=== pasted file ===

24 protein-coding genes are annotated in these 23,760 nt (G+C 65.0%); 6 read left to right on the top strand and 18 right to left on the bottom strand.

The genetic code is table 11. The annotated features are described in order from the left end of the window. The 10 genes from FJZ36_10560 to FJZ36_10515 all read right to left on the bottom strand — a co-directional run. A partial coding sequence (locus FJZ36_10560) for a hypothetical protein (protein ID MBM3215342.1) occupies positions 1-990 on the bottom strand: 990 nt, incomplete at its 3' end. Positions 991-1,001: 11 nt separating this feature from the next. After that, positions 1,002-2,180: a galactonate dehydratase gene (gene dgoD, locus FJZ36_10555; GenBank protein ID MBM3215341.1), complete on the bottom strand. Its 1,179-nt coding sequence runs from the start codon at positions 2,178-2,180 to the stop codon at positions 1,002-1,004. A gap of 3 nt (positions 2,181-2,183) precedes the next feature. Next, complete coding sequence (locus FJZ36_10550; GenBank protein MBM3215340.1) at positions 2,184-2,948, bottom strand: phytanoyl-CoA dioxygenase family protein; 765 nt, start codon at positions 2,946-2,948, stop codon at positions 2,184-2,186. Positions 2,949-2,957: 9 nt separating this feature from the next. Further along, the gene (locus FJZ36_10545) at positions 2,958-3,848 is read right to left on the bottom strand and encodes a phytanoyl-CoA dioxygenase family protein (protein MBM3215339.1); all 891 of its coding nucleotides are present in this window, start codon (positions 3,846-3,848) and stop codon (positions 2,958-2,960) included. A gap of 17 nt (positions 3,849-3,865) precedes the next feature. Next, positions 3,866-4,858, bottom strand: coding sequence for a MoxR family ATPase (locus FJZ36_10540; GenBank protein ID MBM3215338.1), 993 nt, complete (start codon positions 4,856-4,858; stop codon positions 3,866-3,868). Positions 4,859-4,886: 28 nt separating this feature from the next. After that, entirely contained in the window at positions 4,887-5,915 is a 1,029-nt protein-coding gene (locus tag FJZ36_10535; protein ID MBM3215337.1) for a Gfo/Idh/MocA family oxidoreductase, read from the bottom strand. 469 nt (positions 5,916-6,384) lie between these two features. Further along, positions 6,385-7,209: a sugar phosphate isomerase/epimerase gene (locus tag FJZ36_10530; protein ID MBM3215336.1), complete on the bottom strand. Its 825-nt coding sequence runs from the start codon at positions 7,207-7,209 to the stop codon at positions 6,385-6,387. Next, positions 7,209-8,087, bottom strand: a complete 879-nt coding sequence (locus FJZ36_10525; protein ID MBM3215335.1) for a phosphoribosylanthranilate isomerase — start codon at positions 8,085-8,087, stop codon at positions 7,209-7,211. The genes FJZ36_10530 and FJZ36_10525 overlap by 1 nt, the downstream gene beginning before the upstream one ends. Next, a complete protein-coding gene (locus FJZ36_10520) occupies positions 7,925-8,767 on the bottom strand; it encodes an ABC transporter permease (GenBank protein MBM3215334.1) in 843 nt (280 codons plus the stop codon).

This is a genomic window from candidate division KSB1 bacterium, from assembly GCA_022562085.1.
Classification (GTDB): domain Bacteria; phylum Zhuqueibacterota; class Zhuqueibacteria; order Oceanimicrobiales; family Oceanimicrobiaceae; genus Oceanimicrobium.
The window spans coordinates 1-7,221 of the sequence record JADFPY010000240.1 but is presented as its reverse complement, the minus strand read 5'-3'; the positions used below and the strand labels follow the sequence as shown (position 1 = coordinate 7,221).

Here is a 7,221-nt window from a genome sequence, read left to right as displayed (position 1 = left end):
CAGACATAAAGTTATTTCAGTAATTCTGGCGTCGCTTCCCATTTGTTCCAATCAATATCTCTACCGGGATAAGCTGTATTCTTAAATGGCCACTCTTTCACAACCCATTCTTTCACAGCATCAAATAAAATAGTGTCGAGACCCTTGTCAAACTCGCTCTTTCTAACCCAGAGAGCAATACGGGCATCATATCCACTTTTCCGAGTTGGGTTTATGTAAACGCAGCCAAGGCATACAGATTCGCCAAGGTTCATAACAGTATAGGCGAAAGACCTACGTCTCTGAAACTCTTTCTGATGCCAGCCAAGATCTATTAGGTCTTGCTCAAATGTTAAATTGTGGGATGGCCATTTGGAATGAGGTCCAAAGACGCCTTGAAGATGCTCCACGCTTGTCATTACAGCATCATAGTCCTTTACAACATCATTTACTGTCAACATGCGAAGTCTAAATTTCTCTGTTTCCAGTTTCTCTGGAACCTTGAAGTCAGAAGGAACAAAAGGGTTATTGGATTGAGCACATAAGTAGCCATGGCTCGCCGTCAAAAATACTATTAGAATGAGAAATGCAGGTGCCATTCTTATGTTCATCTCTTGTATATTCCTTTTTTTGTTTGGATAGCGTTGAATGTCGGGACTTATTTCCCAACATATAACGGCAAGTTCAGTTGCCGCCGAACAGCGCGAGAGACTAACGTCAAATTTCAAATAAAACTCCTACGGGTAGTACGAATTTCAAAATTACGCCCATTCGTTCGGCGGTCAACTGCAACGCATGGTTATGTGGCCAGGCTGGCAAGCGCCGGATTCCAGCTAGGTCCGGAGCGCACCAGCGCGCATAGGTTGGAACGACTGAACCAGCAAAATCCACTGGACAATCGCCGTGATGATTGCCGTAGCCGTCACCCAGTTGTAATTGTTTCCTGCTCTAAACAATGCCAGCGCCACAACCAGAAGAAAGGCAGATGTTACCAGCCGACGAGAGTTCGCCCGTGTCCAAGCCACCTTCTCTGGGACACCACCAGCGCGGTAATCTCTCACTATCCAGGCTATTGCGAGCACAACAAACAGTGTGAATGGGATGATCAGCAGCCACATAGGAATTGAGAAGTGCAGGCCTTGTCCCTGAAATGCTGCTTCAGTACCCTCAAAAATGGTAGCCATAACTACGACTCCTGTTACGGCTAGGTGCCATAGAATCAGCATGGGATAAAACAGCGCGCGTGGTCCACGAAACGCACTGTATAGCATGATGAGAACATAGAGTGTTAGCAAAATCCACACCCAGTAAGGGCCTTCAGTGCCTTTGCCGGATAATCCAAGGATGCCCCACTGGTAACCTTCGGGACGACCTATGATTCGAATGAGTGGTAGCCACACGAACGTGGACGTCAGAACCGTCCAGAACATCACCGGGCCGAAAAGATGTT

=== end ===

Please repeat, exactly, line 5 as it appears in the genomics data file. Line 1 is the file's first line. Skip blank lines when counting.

The window spans coordinates 1-7,221 of the sequence record JADFPY010000240.1 but is presented as its reverse complement, the minus strand read 5'-3'; the positions used below and the strand labels follow the sequence as shown (position 1 = coordinate 7,221).